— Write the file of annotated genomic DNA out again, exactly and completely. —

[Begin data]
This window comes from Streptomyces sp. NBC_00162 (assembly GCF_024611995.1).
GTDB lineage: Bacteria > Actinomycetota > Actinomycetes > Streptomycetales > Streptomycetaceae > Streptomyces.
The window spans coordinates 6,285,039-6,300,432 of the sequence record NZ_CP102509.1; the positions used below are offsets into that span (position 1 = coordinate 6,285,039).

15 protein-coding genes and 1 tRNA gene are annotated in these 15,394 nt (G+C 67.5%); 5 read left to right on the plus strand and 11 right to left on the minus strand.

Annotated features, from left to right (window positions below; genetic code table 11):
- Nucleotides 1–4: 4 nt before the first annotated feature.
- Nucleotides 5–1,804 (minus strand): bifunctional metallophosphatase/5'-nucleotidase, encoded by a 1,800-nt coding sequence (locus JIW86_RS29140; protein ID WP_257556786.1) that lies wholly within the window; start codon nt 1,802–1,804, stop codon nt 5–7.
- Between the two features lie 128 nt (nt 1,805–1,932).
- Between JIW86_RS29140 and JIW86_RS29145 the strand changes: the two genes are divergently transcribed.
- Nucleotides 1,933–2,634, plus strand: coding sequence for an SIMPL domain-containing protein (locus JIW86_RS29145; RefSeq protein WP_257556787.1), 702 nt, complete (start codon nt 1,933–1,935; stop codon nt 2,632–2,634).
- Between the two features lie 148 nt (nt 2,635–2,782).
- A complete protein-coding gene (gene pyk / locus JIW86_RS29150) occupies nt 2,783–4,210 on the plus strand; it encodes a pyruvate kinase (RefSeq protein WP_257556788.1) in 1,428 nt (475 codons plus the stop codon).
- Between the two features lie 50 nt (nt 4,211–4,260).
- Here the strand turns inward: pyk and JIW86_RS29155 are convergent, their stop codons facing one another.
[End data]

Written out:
This window comes from Streptomyces sp. NBC_00162 (assembly GCF_024611995.1).
GTDB lineage: Bacteria > Actinomycetota > Actinomycetes > Streptomycetales > Streptomycetaceae > Streptomyces.
The window spans coordinates 6,285,039-6,300,432 of the sequence record NZ_CP102509.1; the positions used below are offsets into that span (position 1 = coordinate 6,285,039).

15 protein-coding genes and 1 tRNA gene are annotated in these 15,394 nt (G+C 67.5%); 5 read left to right on the plus strand and 11 right to left on the minus strand.

Annotated features, from left to right (window positions below; genetic code table 11):
- Nucleotides 1–4: 4 nt before the first annotated feature.
- Nucleotides 5–1,804 (minus strand): bifunctional metallophosphatase/5'-nucleotidase, encoded by a 1,800-nt coding sequence (locus JIW86_RS29140; protein ID WP_257556786.1) that lies wholly within the window; start codon nt 1,802–1,804, stop codon nt 5–7.
- Between the two features lie 128 nt (nt 1,805–1,932).
- Between JIW86_RS29140 and JIW86_RS29145 the strand changes: the two genes are divergently transcribed.
- Nucleotides 1,933–2,634, plus strand: coding sequence for an SIMPL domain-containing protein (locus JIW86_RS29145; RefSeq protein WP_257556787.1), 702 nt, complete (start codon nt 1,933–1,935; stop codon nt 2,632–2,634).
- Between the two features lie 148 nt (nt 2,635–2,782).
- A complete protein-coding gene (gene pyk / locus JIW86_RS29150) occupies nt 2,783–4,210 on the plus strand; it encodes a pyruvate kinase (RefSeq protein WP_257556788.1) in 1,428 nt (475 codons plus the stop codon).
- Between the two features lie 50 nt (nt 4,211–4,260).
- Here the strand turns inward: pyk and JIW86_RS29155 are convergent, their stop codons facing one another.